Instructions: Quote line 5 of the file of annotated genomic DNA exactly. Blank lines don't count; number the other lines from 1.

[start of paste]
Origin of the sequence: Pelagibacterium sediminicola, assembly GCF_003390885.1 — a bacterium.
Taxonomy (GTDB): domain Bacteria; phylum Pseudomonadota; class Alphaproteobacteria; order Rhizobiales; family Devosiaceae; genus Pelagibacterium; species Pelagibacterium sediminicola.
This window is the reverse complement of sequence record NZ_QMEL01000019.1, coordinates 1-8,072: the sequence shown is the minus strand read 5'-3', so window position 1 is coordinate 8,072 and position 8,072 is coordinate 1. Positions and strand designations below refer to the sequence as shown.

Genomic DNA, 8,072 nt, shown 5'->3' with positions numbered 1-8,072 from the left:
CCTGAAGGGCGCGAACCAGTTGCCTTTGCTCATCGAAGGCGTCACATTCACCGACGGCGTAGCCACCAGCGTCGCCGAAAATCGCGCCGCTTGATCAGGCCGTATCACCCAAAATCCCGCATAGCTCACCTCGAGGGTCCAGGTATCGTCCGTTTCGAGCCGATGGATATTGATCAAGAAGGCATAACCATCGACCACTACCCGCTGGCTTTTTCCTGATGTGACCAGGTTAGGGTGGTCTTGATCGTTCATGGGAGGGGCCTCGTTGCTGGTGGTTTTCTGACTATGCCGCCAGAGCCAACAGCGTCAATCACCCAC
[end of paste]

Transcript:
CCTGAAGGGCGCGAACCAGTTGCCTTTGCTCATCGAAGGCGTCACATTCACCGACGGCGTAGCCACCAGCGTCGCCGAAAATCGCGCCGCTTGATCAGGCCGTATCACCCAAAATCCCGCATAGCTCACCTCGAGGGTCCAGGTATCGTCCGTTTCGAGCCGATGGATATTGATCAAGAAGGCATAACCATCGACCACTACCCGCTGGCTTTTTCCTGATGTGACCAGGTTAGGGTGGTCTTGATCGTTCATGGGAGGGGCCTCGTTGCTGGTGGTTTTCTGACTATGCCGCCAGAGCCAACAGCGTCAATCACCCAC